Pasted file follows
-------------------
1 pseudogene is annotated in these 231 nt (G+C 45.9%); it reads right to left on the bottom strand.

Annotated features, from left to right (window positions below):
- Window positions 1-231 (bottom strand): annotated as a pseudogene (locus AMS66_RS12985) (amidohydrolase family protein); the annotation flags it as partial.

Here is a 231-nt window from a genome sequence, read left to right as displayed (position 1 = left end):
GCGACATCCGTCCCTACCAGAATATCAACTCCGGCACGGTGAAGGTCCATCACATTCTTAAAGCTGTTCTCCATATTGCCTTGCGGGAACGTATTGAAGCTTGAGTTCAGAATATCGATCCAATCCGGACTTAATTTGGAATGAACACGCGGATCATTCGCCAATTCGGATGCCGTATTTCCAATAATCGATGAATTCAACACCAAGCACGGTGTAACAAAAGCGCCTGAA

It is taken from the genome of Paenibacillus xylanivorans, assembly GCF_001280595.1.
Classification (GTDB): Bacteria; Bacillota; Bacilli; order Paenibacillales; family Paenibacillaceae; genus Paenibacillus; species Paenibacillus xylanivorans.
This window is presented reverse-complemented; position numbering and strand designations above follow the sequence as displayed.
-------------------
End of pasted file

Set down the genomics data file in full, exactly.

1 pseudogene is annotated in these 231 nt (G+C 45.9%); it reads right to left on the bottom strand.

Annotated features, from left to right (window positions below):
- Window positions 1-231 (bottom strand): annotated as a pseudogene (locus AMS66_RS12985) (amidohydrolase family protein); the annotation flags it as partial.

Here is a 231-nt window from a genome sequence, read left to right as displayed (position 1 = left end):
GCGACATCCGTCCCTACCAGAATATCAACTCCGGCACGGTGAAGGTCCATCACATTCTTAAAGCTGTTCTCCATATTGCCTTGCGGGAACGTATTGAAGCTTGAGTTCAGAATATCGATCCAATCCGGACTTAATTTGGAATGAACACGCGGATCATTCGCCAATTCGGATGCCGTATTTCCAATAATCGATGAATTCAACACCAAGCACGGTGTAACAAAAGCGCCTGAA

It is taken from the genome of Paenibacillus xylanivorans, assembly GCF_001280595.1.
Classification (GTDB): Bacteria; Bacillota; Bacilli; order Paenibacillales; family Paenibacillaceae; genus Paenibacillus; species Paenibacillus xylanivorans.
This window is presented reverse-complemented; position numbering and strand designations above follow the sequence as displayed.